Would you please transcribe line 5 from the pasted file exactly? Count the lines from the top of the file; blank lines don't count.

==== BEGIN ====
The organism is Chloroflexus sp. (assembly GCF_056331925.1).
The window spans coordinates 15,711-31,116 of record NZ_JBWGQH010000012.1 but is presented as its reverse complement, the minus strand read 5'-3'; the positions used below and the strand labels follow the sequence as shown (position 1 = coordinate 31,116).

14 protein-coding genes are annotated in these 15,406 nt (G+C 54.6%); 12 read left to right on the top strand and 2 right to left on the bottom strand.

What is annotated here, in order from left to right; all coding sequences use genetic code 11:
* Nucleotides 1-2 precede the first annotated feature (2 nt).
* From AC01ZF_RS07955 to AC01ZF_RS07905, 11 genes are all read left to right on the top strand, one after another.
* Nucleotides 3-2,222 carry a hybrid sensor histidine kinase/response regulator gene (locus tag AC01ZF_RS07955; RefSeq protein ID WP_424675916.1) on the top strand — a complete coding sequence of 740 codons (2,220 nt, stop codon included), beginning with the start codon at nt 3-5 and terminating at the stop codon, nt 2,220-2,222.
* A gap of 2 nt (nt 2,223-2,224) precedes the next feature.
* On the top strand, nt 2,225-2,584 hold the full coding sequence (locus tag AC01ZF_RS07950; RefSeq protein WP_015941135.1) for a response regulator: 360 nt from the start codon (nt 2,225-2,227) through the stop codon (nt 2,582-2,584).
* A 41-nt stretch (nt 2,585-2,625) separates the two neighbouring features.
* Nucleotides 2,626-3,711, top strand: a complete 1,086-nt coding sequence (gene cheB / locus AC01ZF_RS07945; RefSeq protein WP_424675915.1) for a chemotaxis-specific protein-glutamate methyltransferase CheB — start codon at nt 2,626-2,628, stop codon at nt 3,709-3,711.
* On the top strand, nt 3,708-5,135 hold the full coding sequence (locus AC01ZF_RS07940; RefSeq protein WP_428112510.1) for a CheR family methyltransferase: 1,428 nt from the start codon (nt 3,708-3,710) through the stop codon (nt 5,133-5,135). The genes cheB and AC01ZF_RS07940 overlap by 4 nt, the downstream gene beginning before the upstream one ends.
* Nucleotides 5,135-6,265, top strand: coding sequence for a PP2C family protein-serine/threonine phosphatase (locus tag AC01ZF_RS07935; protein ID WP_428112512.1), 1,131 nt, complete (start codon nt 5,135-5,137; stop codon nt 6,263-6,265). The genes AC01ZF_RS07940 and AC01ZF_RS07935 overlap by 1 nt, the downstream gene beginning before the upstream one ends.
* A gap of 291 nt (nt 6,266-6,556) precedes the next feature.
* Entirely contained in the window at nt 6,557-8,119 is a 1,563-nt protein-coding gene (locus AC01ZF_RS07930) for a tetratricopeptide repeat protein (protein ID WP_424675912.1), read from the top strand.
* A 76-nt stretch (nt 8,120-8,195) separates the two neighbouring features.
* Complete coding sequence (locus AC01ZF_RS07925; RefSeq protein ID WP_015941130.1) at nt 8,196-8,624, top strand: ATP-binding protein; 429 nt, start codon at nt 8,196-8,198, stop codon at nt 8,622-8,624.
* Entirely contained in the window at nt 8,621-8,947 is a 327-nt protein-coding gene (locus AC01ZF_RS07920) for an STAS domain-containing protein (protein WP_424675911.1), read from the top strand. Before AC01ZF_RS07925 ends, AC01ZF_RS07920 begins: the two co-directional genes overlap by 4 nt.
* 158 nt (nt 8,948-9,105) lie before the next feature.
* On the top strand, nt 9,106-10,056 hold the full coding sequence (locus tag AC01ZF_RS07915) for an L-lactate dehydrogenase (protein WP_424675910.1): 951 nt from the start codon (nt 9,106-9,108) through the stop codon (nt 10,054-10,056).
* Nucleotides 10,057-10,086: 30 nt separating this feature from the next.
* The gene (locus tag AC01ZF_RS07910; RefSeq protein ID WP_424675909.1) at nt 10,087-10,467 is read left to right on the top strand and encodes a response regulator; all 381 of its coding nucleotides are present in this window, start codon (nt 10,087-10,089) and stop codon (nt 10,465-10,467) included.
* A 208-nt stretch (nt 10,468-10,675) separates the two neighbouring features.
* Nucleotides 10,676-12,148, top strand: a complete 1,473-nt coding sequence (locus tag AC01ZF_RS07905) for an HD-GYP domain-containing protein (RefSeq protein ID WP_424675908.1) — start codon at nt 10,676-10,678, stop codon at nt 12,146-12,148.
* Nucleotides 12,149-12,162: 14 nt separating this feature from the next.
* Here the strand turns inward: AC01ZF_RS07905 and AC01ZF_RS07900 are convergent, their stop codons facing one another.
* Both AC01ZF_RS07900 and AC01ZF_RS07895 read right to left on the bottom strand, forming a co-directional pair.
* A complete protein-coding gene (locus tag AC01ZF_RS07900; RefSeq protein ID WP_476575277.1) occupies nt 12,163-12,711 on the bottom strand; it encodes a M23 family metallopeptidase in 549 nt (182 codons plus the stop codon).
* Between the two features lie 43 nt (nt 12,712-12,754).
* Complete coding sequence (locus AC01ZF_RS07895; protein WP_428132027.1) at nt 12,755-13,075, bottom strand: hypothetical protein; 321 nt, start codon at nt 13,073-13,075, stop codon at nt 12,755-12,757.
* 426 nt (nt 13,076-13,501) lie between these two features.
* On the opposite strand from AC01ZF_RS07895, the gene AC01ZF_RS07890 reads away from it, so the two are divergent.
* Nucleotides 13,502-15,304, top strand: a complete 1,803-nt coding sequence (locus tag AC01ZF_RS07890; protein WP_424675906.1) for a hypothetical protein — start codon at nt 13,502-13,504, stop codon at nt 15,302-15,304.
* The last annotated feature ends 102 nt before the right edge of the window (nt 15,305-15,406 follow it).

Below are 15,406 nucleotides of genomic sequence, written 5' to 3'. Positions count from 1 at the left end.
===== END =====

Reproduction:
* Nucleotides 1-2 precede the first annotated feature (2 nt).